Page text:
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Financial institutions will soon need to comply with new U.S. Treasury Department rules applying to any parties qualifying as “ultimate beneficial owners” (UBOs). Still unknown, however, is how these new reporting obligations will affect existing client relations and how high a hurdle they could present for new clients, particularly those located overseas.
Starting in May 2018, complying with the Customer Due Diligence (CDD) rule will require a financial institution to change how it collects customer data. Financial institutions will need to verify identities of all beneficial owners with 25% or more equity interest in legal entity clients. According to the Treasury’s Financial Crimes Enforcement Network (FinCEN), financial institutions can obtain the information on a standard certification form or “by any other means that comply with the substantive requirements of this obligation.”
However, many beneficial owners could turn out to have no connection with the financial institution. “The UBO may or may not be a customer of the bank,” says Rob Rowe, Vice President and Associate Chief Counsel, Regulatory Compliance, at the American Bankers Association. “Now you’ve got a new name that’s popped up, and is connected to your customer.”
“The challenge is – how do you track that? Now that you’ve got a name, what do you do with it?” he adds. Banks will have to conduct Office of Foreign Assets Control (OFAC) scans on all beneficial owners as well as many other searches. “What happens if you find the name is on the SDN [Specially Designated Nationals and Blocked Persons] List? What happens if this UBO is involved in some type of crime ring? What happens to your client relationship then? Those are questions that haven’t been answered yet.”
A new level of detail
Complying with the new Treasury rules should help banks resolve issues they may have been ignoring. “It has been an issue – the [information]on some legal entity accounts has been pretty bad,” says Brett Wolf, Anti-Money-Laundering Analyst at Thomson Reuters Regulatory Intelligence. One regulatory source told Wolf that they knew of banks whose customer files sometimes “had nothing but a phone number, not even a name. That could make for an interesting conversation when you dialed the number.”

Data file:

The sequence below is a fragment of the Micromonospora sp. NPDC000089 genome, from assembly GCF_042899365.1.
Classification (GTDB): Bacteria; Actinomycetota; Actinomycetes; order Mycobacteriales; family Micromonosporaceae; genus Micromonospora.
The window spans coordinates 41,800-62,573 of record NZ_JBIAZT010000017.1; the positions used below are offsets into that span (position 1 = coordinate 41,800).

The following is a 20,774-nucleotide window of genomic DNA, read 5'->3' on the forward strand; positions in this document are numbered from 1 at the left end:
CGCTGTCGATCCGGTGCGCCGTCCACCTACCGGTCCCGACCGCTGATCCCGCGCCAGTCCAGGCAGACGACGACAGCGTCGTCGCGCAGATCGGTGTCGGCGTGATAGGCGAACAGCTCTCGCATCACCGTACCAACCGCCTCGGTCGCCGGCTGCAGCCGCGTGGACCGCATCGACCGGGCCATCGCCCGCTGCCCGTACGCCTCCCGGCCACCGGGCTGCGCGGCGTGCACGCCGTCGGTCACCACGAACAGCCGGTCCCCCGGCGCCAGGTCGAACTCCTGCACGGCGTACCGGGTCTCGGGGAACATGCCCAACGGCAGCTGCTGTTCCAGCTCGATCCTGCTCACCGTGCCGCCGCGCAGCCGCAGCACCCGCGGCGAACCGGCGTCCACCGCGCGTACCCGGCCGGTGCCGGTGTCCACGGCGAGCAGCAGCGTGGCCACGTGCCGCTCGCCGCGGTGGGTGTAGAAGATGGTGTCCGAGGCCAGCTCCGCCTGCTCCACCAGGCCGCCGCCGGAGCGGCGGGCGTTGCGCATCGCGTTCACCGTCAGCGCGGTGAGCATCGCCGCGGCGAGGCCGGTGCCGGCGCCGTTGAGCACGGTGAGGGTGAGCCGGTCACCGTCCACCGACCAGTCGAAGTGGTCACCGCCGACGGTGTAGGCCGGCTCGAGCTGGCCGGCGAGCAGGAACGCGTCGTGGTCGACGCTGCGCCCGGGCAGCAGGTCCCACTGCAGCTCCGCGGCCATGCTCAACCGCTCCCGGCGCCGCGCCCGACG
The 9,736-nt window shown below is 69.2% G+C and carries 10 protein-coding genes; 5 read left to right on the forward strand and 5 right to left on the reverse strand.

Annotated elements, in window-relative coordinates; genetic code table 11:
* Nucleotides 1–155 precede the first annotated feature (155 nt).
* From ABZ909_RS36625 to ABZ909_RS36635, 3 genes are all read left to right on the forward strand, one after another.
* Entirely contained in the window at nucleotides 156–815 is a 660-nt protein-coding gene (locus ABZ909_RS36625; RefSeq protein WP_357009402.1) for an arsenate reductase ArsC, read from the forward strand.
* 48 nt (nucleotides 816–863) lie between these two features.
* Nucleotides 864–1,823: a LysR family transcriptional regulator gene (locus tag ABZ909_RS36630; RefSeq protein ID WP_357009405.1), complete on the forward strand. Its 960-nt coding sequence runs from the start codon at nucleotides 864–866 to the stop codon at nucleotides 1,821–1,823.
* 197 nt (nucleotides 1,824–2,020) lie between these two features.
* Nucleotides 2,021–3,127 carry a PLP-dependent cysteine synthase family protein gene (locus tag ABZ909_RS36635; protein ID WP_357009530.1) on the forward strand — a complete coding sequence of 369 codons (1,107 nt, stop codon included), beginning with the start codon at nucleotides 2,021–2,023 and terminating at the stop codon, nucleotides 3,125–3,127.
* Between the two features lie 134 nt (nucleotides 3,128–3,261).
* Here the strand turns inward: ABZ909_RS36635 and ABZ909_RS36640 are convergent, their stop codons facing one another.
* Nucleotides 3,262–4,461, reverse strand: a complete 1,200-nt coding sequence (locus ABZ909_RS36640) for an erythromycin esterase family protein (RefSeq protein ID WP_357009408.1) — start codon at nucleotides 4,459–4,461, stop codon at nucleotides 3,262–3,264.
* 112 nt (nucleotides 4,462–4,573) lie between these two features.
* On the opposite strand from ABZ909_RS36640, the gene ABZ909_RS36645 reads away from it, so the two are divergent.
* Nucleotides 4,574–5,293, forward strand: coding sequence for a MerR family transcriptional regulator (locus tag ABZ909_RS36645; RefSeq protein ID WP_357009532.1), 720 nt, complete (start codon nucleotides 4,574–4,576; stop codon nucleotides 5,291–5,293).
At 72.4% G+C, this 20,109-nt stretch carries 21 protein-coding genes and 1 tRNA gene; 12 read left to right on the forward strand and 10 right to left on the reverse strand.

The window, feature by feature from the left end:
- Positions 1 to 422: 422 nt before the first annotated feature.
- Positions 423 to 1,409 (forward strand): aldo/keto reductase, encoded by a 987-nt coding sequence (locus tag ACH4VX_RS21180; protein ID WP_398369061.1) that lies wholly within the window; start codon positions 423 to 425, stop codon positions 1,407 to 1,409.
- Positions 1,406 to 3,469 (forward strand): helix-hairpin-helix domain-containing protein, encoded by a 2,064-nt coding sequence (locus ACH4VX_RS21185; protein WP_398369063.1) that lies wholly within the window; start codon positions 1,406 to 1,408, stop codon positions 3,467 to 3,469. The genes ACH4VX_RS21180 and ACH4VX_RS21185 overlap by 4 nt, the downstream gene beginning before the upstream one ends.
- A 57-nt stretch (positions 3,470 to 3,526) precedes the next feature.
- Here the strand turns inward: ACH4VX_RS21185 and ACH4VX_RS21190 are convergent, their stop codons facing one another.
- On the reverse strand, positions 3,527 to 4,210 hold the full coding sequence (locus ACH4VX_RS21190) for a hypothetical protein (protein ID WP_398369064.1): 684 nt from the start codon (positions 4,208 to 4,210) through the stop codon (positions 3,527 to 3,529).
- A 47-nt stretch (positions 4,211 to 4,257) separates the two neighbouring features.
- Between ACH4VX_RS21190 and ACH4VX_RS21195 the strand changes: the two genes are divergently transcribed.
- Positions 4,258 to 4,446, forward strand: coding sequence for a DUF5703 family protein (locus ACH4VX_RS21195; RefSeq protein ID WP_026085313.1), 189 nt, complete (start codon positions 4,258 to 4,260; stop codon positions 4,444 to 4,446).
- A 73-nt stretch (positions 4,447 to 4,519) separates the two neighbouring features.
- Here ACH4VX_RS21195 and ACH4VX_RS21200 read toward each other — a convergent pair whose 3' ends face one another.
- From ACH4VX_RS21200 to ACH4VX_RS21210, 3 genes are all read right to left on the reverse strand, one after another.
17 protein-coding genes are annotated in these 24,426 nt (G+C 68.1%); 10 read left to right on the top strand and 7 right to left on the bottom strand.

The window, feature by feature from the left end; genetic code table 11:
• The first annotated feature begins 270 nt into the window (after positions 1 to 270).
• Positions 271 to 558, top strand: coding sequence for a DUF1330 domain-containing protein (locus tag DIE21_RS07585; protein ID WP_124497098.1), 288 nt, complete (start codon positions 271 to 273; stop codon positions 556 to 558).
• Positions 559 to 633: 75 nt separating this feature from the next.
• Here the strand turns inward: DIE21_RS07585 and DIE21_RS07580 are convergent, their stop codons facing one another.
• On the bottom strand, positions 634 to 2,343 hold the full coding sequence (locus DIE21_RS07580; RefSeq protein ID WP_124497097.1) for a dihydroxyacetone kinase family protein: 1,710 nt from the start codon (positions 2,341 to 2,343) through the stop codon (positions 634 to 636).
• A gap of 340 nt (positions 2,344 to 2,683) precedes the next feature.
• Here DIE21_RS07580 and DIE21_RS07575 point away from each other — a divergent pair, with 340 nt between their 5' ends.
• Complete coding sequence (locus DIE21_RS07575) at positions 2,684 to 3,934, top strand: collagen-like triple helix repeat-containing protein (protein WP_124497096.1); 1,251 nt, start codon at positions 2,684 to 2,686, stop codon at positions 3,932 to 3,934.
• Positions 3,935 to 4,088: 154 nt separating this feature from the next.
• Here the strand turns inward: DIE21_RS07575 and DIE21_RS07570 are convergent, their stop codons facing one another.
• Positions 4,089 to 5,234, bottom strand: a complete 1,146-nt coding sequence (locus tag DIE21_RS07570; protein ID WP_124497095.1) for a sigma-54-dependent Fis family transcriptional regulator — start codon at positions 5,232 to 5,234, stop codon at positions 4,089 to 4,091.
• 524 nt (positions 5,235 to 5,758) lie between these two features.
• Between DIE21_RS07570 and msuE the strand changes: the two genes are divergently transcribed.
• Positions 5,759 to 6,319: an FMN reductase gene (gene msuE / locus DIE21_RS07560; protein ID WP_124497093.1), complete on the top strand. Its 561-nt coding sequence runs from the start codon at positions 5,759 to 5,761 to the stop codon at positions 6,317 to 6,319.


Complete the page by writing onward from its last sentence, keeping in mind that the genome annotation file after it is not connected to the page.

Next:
“There were problems that needed to be addressed. The banks needed to clean up their data anyway,” he adds.
While compliance with FinCEN rules will be a multi-departmental task, it will present particular challenges for a bank’s customer relations and marketing departments next year. The issue of privacy, for example, could strain client relationships, as a client may find the greater depth of questioning obtrusive. “Say there’s a person who comes in to open an account for a commercial enterprise,” Rowe says. “Now they’ll need to provide all of this information that we always tell people not to give out, because of identity theft concerns.”
It’s a good idea for financial institutions to be open with customers about the new obligations and empathize with their frustrations, he adds. “Banks need to explain to customers that ‘we’re not doing this to annoy you or to make your life difficult, we’re doing this because the government requires us to.’” Warning clients as early as possible about impending changes in documentation is a good strategy, rather than blindsiding them when they try to open a new account after next May.
A bank should be ready to demonstrate in detail to prospective clients what it will do to preserve their data privacy. If a bank has rolled out new measures such as heightened encryption or greater server protections, that should be highlighted in marketing materials and mentioned early in conversations with prospective clients, for example.
International UBO challenges
Clients domiciled overseas pose a unique problem. While domestic companies may find the “kind of questions they get asked by banks to be a little more intrusive and comprehensive than they used to be, usually the pushback will come from overseas companies, because they may not be familiar with our requirements,” Rowe asks. Also, countries such as Canada or France have strict rules concerning how data can be transferred and shared. Cloud server providers have to maintain multiple backups in such countries because they legally can’t transfer their data across the country’s border if they’re hit by a data breach.
“What happens when the headquarters of a company is based in a country where they cannot give out that kind of information? If the local law prohibits it, what do you do then?” Rowe says. “Theoretically, the bank would then have to tell the client, ‘we can’t open the account.’ That question has not really been answered.”
One possible upside is that compiling more accurate and detailed information on clients will enable financial institutions to serve them in improved ways. “If there’s a silver lining, it’s that they will know their customers better, so they could up-sell or cross-sell them, possibly make some use of the information that they’re collecting,” Rowe says. “But I think the overall mood is still a negative one. No one’s happy about having to do this.”
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